"At that time the crisis was as deep, with personal attacks against the pope and the Church in general," Bartoloni told AFP.
Many of the pilgrims among the tens of thousands huddled under umbrellas for the rain-drenched Easter mass here defended the pope.
Edgar Meier of Germany accused the media of blowing up the affair, saying: "It's not a typical thing of the Church. Journalists are making it something bigger than it really is."
Calls for resignation
But another German in the crowd, Claudia Binion, said the pope "should resign because he is too implicated" in the crisis, which she called a "huge problem."
"For those who have these tendencies, the Church is the best place to go because they are with children and are hidden and protected," she charged.
The US group Survivors Network of those Abused by Priests (SNAP) said the victims still seek concrete action from the pope.
"When we speak up and tell how our childhood innocence was shattereed by sexual assaults by priests it is not 'petty gossip'," said SNAP president Barbara Blaine. "Lofty statements from Vatican officials do not change the facts."
Easter mass at Dublin's Pro Cathedral did not go as smoothly as protesters hung pairs of children's shoes on the railings to represent the victims of predator priests.
Abuse survivors heckled Archbishop Diarmuid Martin as he went inside, and protesters held placards reading: "Hypocrites for Jesus. Catholic Church rapes, abuses, destroys children and covers it up, covers it up, covers it up."
In his homily, Martin said: "The spotlight of media and public opinion is focused on the failures and the betrayals of Church leaders and a damaging culture which has grown up in the Church.
"The truth will set the Church free, even if the truth is hard to digest," he said.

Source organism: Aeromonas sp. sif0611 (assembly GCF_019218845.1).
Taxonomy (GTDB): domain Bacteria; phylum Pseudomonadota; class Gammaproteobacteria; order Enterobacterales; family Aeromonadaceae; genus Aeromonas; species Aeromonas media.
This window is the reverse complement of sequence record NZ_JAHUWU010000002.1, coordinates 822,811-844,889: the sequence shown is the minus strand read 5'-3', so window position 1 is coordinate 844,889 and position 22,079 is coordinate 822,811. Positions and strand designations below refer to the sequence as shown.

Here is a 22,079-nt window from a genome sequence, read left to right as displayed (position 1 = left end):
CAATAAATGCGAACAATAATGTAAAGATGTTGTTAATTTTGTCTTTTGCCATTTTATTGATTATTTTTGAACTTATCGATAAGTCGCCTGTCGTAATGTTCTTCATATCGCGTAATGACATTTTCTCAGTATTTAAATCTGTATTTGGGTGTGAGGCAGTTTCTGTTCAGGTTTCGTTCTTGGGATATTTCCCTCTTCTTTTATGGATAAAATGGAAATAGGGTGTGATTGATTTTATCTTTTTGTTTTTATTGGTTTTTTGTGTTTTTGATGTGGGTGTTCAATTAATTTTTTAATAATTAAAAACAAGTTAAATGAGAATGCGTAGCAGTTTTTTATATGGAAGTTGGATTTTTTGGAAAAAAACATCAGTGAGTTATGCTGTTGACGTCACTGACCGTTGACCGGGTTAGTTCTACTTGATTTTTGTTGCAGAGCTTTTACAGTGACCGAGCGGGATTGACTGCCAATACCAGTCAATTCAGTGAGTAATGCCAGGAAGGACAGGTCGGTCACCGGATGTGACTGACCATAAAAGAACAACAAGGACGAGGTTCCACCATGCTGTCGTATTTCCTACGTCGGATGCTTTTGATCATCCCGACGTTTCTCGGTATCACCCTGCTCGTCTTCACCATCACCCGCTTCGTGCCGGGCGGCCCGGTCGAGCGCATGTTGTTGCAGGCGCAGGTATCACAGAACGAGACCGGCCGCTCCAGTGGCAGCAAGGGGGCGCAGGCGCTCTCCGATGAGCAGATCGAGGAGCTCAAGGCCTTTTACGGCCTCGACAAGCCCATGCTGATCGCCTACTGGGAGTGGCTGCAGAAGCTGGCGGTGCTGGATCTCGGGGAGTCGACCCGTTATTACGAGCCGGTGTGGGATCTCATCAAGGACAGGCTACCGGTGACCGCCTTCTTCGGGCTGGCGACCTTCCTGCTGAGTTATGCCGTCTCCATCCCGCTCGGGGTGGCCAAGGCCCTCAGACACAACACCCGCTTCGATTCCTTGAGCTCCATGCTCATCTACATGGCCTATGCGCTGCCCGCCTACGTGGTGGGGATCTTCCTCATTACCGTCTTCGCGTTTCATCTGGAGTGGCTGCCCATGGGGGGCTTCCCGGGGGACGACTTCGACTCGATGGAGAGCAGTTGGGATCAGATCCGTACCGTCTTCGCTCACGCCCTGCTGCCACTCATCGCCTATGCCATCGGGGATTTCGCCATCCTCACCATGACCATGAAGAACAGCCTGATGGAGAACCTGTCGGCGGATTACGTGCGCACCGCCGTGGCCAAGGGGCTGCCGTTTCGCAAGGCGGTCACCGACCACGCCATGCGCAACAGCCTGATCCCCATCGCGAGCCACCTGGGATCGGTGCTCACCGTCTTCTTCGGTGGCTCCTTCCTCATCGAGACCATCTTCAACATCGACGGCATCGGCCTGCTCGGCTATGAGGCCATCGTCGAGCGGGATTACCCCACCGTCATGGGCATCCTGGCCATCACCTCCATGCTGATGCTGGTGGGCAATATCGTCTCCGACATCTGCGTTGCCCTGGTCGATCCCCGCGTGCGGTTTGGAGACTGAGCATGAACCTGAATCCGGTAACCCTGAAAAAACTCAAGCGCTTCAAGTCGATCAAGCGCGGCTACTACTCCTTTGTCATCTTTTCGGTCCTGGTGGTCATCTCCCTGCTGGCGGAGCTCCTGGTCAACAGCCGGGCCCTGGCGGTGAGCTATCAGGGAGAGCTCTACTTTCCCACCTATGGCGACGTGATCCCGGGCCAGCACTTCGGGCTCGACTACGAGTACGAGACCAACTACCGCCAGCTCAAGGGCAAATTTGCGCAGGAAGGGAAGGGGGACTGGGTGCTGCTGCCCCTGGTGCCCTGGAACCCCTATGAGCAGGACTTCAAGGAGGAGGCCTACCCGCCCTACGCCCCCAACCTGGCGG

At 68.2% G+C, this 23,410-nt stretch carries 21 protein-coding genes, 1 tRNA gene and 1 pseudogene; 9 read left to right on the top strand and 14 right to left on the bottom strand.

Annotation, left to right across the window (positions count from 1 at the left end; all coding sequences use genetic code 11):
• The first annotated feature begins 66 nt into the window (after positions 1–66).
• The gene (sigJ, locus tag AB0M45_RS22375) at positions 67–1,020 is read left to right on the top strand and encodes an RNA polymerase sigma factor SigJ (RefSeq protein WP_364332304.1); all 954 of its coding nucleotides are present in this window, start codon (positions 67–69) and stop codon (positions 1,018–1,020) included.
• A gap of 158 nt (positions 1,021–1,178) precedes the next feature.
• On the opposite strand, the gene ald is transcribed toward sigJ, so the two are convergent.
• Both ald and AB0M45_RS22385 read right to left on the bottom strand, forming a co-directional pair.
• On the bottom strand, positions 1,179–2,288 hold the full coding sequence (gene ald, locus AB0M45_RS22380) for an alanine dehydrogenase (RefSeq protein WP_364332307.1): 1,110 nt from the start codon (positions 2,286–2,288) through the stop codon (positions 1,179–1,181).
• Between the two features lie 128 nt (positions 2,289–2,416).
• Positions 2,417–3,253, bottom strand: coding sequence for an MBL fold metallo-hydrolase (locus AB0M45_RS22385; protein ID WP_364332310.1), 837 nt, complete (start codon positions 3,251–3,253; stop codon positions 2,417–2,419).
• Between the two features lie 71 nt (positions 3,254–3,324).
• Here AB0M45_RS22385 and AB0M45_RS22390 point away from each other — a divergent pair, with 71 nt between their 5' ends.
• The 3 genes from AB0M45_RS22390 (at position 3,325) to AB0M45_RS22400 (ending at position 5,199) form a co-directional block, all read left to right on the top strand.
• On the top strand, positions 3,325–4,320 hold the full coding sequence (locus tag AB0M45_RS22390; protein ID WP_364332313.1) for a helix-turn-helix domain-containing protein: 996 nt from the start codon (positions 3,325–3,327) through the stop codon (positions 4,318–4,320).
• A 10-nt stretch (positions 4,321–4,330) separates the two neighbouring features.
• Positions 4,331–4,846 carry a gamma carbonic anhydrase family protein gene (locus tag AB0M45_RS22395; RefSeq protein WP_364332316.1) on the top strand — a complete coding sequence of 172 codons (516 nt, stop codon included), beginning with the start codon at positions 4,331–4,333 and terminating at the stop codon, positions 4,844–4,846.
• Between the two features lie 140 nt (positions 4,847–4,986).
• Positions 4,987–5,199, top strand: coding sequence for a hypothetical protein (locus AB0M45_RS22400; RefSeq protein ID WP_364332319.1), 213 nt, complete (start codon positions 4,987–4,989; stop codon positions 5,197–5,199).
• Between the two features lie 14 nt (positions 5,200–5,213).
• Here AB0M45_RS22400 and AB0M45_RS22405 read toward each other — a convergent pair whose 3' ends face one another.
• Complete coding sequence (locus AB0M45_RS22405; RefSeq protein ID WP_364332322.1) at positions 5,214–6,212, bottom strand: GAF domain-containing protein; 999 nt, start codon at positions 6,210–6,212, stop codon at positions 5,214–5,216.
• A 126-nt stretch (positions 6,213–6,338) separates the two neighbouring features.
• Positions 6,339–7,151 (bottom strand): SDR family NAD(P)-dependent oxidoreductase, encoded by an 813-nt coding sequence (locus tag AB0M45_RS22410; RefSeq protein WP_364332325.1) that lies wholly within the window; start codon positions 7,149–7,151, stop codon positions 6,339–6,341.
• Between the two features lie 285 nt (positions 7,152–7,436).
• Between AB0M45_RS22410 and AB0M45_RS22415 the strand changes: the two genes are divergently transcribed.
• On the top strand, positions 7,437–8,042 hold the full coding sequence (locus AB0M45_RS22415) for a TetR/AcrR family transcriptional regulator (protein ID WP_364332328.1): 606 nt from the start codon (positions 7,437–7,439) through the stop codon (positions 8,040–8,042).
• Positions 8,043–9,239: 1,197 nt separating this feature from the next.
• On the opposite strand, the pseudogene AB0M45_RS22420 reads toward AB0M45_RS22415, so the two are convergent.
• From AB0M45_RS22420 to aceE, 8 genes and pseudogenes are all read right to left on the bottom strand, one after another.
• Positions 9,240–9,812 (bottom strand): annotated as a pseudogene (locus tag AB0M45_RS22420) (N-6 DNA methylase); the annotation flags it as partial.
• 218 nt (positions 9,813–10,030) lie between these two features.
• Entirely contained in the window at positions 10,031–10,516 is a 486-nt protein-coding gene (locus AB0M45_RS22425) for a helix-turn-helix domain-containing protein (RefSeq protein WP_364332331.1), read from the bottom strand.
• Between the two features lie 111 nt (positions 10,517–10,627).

Scandals trace back to 1930s
Predominantly Catholic Ireland has been rocked by three judicial reports in the past five years detailing child sex abuse and cover-ups going back to the 1930s.
The pope last month addressed a pastoral letter to Irish Catholics expressing "shame and remorse" over predator priests in Ireland and chided Irish bishops for making "serious mistakes" in responding to allegations.
The scandals have cast a pall over Easter, normally the most joyous day in the Christian calendar, commemorating the day when Jesus Christ is believed to have been resurrected.
In the United States on Saturday, fresh allegations emerged in court documents that Cardinal William Levada -- now the head of the Vatican department in charge of disciplining predator priests -- had reassigned an alleged child molester in the 1990s without warning his parishioners.
The pope headed the same department -- the Congregation for the Doctrine of the Faith -- from 1981 to 2005, and himself faces allegations that he helped to protect predator priests both in that role and when he was archbishop of Munich.
With a hung parliament looking likely the 'gang of five' -- four independents and a Greens MP, are crucial to any attempt at forming government.
After voting failed to deliver a majority Labor or Coalition government, four independent MPs and the first elected Greens MP have been thrown into the spotlight.
* Bob Katter, MP for Kennedy, Queensland
* Rob Oakeshott, MP for Lyne, NSW
* Tony Windsor, MP for New England, NSW
* Andrew Wilkie, likely independent MP, Denison, Tasmania
* Andrew Bandt, Greens MP, Melbourne
Sunday morning, there were still 80,000 uncounted votes in four seats - with two tipped to go to Labor, and two to the Coalition - likely leaving both unable to hit the 'magic number' of 76.
With pundits forecasting a hung parliament - where a potential government would have difficulty passing legislation - four independent MPs and a lone Greens MP could find themselves very popular.
Independents to hold talks in Canberra
The prospect of a hung parliament has been welcomed by Independent MP Rob Oakeshott.
"It's a very exciting and enlightening moment," he told Sky News on Sunday. The NSW MP intends travelling to Canberra later on Sunday for talks with two other independents Tony Windsor (NSW) and Bob Katter (Qld).
Oakeshott says they'll have to take into account the make-up of the Senate, in which the Australian Greens are expected to wield significant power. Oakeshott was re-elected to the seat of Lyne with a big increase in votes.
In Tasmania, Independent Andrew Wilkie looks set to take Denison in Tasmania after preferences go his way.